Minimalism in programming

Minimalism is the new dope in the real world.

Here is the few minimalist approach you can follow in the world of programming.

DRY – don’t repeat yourself

Every piece of knowledge must have a single, unambiguous, authoritative representation within a system.

KISS – Keep it simple, stupid

The simplest explanation tends to be the right one.

Yagni – You Aren’t Gonna Need It

The art of saying No. Don’t build everything customer/manager ask. Think more than twice and analyse before building a feature & importance of its existence.

Break the number of lines

Break the number of lines in coding when it exceeds N number of characters (mostly to fit in small or medium size screens).

Use access specifiers

Use access specifiers public or private whenever applicable – to avoid unnecessary flow of data here and there.

Naming Conventions

Do proper naming for class, method or variables. Prepare standard naming conventions which suits you.

Version Control System

Choose the right version control if you are doing collaborative work.

Don’t comment the unused code

Don’t comment out any code for future reference – just delete it – if have version control, you can get at any point of time. Or tag the commit for quick access.

Make Abstraction

Reuse the component if possible. Don’t copy paste the entire method just to change one section of the code. Think how you can handle it.

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Top 5 books every Web Developer should read

So many books, so little time.

One of my mentors said to me, to read a complete book every month. He suggested me to read at least 2 books each month.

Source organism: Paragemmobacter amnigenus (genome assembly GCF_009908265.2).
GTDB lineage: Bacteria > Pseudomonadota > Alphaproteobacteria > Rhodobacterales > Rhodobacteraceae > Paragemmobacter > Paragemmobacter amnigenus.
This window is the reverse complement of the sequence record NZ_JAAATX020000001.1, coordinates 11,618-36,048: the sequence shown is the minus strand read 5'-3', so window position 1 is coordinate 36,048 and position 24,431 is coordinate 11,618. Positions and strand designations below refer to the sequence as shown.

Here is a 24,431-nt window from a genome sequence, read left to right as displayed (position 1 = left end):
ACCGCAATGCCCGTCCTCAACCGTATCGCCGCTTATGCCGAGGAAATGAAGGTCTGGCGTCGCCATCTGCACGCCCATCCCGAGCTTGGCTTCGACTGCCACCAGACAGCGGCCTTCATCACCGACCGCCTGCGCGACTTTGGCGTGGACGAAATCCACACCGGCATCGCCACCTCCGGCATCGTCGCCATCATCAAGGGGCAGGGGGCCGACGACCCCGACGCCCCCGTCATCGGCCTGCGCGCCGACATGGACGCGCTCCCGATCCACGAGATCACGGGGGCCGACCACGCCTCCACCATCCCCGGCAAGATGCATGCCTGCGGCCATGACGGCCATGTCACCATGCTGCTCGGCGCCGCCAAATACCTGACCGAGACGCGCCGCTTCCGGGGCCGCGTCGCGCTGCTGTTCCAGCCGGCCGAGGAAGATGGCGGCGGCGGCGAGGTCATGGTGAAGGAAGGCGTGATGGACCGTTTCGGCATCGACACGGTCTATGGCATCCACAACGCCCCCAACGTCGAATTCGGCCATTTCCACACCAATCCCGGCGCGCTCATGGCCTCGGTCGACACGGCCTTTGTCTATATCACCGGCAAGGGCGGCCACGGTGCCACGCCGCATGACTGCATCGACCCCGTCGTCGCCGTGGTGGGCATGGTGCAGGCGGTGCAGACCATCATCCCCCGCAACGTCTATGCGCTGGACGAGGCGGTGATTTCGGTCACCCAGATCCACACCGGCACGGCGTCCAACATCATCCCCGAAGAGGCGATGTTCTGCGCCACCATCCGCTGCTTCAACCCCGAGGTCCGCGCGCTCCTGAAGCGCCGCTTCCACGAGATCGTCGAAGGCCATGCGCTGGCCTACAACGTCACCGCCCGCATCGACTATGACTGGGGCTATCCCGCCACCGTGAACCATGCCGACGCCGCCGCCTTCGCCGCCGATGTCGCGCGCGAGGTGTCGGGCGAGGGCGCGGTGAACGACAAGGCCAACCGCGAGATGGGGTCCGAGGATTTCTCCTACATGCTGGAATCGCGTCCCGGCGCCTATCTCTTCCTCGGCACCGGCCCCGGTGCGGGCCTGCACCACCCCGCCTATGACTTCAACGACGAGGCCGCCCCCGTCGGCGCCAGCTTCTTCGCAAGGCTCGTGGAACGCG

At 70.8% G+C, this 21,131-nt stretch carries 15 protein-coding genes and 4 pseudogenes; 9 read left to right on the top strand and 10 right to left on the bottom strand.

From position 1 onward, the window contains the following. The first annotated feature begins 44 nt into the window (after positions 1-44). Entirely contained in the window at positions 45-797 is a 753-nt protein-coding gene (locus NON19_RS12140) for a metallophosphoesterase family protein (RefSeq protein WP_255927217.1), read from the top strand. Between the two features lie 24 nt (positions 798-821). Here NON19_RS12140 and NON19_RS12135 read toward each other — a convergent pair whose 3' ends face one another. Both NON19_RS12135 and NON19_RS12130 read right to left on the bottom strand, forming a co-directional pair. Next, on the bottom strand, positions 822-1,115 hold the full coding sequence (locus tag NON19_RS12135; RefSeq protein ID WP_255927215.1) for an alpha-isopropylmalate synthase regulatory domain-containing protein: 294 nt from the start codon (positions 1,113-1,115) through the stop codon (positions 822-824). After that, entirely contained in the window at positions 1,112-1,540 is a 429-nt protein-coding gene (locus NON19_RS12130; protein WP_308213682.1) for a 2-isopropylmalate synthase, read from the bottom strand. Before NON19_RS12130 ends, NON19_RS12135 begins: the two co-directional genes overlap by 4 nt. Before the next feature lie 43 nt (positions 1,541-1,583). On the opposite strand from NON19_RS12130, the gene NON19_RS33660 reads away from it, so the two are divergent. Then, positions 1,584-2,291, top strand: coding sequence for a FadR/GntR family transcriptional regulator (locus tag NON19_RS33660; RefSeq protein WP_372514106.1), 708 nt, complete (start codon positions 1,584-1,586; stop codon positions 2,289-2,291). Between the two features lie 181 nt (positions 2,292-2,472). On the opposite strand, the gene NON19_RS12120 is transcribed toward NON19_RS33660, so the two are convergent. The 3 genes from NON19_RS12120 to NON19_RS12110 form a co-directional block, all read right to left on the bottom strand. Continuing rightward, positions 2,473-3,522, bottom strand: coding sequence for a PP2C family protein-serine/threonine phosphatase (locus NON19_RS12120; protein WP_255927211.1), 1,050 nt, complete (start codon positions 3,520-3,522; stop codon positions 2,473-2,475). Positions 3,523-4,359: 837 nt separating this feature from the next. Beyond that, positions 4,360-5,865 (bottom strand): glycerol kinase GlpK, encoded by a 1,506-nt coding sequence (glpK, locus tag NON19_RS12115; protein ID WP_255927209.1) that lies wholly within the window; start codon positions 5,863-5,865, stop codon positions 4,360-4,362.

• One book for technical stuff
  • One book for non technical stuff

Thanks Uday. It’s a good guidance at the right time in the start of my career.

I took that guidance seriously and started to read books.

I used to track the books I read in good reads website. You can find the list of books in my goodreads profile.

Coming back to the theme of this post.

Here is the list of my favorite books related to web development as well as General professional development.

The Clean Coder: A Code of Conduct for Professional Programmers

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Author: Robert C. Martin

The Art of Readable Code

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Author: Dustin BoswellTrevor Foucher

Don’t Make Me Think, Revisited: A Common Sense Approach to Web Usability

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Author: Steve Krug 

JavaScript: The Good Parts

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Douglas Crockford

Even Faster Web Sites

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Author: Steve Souders

Disclaimer: The ordering doesn’t related to quality of book. Its purely sorted based my personal favorite.

You can start with any of the book. Comment your favorite book in the comment section below.

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